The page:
(621co) Computational Study of Catalysts and Reaction Processes for Propene Epoxidation Using Molecular Oxygen As Oxidant without Co-Reductants

Authors: 
Yang, B., New Mexico State University
Manz, T. A., New Mexico State University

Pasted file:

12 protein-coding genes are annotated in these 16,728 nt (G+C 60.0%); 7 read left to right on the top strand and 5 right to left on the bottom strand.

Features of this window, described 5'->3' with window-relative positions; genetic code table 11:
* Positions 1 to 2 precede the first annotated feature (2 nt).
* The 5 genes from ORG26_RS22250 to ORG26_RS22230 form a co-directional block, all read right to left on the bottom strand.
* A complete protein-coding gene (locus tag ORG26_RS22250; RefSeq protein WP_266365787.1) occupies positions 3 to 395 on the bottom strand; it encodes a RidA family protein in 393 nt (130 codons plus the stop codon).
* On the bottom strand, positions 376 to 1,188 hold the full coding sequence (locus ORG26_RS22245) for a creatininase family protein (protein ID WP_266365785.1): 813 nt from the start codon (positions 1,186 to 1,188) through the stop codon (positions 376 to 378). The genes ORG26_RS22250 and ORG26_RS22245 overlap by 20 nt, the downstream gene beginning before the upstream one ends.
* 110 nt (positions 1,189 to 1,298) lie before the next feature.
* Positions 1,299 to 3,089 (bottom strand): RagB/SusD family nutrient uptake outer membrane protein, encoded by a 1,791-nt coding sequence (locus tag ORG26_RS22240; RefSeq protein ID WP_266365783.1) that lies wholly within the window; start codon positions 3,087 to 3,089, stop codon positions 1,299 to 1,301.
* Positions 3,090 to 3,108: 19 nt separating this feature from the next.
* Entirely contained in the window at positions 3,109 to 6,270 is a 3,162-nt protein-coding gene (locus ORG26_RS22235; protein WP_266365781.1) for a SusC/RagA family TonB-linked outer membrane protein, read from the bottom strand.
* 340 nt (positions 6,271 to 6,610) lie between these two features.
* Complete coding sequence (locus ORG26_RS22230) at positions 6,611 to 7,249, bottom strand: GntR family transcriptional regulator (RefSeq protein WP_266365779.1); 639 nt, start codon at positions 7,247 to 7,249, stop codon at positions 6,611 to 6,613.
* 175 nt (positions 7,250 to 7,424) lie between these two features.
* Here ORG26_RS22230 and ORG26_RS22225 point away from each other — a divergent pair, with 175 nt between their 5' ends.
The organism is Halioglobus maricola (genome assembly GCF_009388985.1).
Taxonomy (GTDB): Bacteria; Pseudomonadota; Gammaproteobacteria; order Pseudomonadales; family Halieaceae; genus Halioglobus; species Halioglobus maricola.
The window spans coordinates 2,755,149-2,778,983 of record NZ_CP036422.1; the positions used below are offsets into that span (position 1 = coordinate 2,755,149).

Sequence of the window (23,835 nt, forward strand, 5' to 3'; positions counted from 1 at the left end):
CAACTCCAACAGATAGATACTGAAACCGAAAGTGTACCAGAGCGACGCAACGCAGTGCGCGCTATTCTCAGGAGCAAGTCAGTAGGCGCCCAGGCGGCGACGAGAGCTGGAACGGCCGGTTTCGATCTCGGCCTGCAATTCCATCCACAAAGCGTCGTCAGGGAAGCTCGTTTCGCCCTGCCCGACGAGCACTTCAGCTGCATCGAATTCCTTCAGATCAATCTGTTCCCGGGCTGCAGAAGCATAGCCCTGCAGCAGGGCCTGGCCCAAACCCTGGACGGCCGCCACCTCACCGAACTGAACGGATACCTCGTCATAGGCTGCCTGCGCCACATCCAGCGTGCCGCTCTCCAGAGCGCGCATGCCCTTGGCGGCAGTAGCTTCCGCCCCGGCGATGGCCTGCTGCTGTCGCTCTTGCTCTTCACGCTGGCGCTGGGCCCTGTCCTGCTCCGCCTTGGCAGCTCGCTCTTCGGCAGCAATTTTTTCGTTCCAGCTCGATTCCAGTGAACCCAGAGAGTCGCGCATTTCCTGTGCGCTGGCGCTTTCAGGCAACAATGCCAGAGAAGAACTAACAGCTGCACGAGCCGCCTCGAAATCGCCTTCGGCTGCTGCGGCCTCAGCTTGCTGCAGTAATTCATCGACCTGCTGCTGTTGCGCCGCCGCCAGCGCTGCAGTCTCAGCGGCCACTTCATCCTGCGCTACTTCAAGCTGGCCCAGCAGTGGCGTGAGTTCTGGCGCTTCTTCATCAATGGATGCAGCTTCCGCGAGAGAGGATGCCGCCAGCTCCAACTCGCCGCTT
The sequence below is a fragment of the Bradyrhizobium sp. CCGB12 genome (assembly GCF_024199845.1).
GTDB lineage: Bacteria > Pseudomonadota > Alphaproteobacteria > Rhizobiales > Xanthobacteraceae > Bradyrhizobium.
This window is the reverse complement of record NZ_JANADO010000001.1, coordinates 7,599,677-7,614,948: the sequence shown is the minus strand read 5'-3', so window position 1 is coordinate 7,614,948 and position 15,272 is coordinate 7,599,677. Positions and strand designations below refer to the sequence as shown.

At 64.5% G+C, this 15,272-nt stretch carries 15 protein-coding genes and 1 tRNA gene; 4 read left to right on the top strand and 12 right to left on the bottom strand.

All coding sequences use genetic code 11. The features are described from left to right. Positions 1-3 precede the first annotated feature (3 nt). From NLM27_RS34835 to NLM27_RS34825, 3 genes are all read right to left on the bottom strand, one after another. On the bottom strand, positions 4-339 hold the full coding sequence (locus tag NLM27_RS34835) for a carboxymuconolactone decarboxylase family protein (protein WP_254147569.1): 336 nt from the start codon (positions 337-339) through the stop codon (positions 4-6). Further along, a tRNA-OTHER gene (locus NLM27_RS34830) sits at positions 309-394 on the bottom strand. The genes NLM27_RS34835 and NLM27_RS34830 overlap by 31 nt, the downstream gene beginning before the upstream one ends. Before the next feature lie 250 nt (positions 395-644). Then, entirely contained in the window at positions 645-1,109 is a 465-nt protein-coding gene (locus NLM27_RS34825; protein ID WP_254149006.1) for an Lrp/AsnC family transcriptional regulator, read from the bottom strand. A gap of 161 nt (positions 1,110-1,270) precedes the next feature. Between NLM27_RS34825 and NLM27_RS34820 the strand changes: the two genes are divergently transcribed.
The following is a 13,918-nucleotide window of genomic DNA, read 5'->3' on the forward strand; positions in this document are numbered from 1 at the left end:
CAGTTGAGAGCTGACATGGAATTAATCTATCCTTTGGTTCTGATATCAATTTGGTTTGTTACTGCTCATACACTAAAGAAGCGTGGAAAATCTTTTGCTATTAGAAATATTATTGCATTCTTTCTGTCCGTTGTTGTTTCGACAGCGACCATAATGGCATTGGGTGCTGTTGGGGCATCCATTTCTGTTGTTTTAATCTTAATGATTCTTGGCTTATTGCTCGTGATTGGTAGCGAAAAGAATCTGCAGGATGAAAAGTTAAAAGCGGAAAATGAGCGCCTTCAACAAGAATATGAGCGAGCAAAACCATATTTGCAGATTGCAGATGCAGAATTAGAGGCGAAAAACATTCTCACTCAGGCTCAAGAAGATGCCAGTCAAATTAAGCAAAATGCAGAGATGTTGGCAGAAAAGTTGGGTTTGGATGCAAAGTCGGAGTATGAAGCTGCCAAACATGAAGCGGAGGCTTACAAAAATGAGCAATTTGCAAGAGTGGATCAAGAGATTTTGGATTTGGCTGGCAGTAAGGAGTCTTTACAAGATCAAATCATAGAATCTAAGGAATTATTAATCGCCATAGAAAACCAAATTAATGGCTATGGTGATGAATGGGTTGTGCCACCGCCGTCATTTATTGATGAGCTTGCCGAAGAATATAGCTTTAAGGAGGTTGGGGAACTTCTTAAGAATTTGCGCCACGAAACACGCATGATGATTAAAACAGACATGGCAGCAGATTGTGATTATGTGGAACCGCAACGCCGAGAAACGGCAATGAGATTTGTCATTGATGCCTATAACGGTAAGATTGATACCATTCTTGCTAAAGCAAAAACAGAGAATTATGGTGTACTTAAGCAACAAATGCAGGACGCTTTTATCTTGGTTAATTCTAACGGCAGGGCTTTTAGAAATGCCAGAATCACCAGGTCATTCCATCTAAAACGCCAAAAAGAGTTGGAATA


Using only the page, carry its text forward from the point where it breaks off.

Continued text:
Propylene oxide (PO) is a key intermediate in the chemical industry and one of the most produced chemicals worldwide by mass. All of the existing commercial methods for PO production consume H2 as a co-reactant (e.g., H2O2 and cumene processes) or produce co/by-products. Propene epoxidation utilizing O2 as oxidant without co-reactants or co-products could potentially give economic and environmental benefits. In our study, a new propene epoxidation reaction scheme and catalysts are designed to fulfill this goal. Previous research has shown the active allylic H atom in the propene molecule is the main cause of by-product formation. We discuss strategies for overcoming this limitation. We performed computational screening studies using density functional theory (DFT) calculations to identify suitable catalysts and reaction processes. Complete reaction cycles for each catalyst were computed, including ground state and transition state energies. Chemical potential diagrams were calculated that describe the relative energies of different catalyst forms as a function of the oxygen atom chemical potential. Effective activation barriers, possible side reactions, and catalyst deactivation reactions have been studied for each catalyst.